PLB NEWS

Wild swimmers challenge Scottish salmon farm pesticide - Tourism incompatible with these fish farms

Excerpt: "THE waters of Cour Bay, on the Kintyre peninsula, are crystal clear. But locals who swim there and live by its shore have become concerned that, with the arrival of a new large Mowi salmon farm in the North Kilbrannan sound, they may cease to be so pristine.


Swimmers and water users are putting up a new type of fight against salmon farms – one that revolves around human health and safety, around the tensions between tourism and the growing fish-farm industry."


“The local community have been swimming in Cour Bay for centuries and it has been a holiday destination for over 100 years. The sheltered, unspoiled bay is the major attraction with swimming, water sports and the scenery.
Swimmer in Cour Bay

"Their claim is that pesticide chemicals used by salmon farms, which are known to be hazardous to human health and include organophosphate azamethiphos, will contaminate the bay, and that, since no guidance or studies are held by Sepa (the Scottish Environment Protection Agency) to demonstrate what safe levels are, swimmers may be at risk, as may all those using the water near salmon farms."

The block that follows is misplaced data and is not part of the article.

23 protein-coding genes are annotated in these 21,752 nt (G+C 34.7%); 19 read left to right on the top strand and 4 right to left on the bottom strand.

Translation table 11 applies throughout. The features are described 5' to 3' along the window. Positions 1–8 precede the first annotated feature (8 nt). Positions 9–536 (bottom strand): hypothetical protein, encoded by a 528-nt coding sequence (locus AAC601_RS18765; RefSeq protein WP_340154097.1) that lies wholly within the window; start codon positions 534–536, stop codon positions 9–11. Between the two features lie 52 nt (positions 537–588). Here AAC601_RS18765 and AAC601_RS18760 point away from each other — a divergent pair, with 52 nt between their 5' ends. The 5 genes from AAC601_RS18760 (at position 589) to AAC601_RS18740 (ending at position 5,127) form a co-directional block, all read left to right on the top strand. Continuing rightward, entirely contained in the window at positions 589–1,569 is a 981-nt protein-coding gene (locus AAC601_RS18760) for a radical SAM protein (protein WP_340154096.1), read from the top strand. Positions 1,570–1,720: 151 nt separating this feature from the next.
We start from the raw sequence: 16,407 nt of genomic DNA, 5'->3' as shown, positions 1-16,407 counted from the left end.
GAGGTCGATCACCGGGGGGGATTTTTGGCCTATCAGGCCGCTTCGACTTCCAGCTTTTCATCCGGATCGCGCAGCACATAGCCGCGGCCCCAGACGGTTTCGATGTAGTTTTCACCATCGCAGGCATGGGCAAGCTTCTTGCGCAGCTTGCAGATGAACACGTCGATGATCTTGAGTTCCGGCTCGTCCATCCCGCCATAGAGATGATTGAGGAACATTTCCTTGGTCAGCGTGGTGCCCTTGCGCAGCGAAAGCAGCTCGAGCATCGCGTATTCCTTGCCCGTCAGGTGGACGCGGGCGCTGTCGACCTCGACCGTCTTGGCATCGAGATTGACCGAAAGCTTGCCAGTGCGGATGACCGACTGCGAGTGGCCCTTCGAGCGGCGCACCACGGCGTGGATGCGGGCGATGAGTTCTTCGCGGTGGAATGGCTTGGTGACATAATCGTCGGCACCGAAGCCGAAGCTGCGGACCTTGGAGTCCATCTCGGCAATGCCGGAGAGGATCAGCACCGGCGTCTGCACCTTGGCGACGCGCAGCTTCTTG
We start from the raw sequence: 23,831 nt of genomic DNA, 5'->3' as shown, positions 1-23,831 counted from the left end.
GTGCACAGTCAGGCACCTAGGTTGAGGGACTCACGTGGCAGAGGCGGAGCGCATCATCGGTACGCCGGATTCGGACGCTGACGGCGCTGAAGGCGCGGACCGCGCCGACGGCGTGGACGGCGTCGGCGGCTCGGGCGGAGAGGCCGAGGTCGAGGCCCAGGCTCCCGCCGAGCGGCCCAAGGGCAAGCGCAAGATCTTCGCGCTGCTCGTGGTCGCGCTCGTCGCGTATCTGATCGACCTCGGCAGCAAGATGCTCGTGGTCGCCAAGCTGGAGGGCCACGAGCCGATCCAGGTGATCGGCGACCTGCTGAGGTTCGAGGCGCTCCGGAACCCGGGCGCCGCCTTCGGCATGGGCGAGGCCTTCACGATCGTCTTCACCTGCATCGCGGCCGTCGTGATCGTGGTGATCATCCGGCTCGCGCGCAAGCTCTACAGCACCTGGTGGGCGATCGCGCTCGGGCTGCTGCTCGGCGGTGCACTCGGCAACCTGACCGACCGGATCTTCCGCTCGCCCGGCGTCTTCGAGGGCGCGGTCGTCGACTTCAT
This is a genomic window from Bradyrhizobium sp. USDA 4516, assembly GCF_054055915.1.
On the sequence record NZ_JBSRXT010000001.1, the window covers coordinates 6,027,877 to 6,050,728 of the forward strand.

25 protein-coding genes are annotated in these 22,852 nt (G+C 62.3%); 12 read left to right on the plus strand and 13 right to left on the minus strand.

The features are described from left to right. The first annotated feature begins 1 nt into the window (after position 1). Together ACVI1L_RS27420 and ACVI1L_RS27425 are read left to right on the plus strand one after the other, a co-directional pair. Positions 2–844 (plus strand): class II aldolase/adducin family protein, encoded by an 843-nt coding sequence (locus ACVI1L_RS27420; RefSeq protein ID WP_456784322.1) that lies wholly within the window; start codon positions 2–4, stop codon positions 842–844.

"One of the key chemicals that will be used in the North Kilbrannan Sound farm – and one used by most fish farms – is organophosphate azamethiphos. Sepa, on its website, publishes a safety data sheet for on this pesticide which warns of “acute toxicity”. Other warnings include the following: “Contaminated work clothing should not be allowed out of the workplace.” “Swallowing a small quantity will result in serious health hazard.”


“If we’re trying to attract people to these areas,” he said, “in which of course tourism is much bigger business than fish farming, then you’ve got to take into account that a lot of the people coming are coming for reasons which are incompatible with having these farms there.”

Excerpts above from Article by: Vicky Allen | Herald Scotland | Feb. 14, 2021

Link to the full article here.


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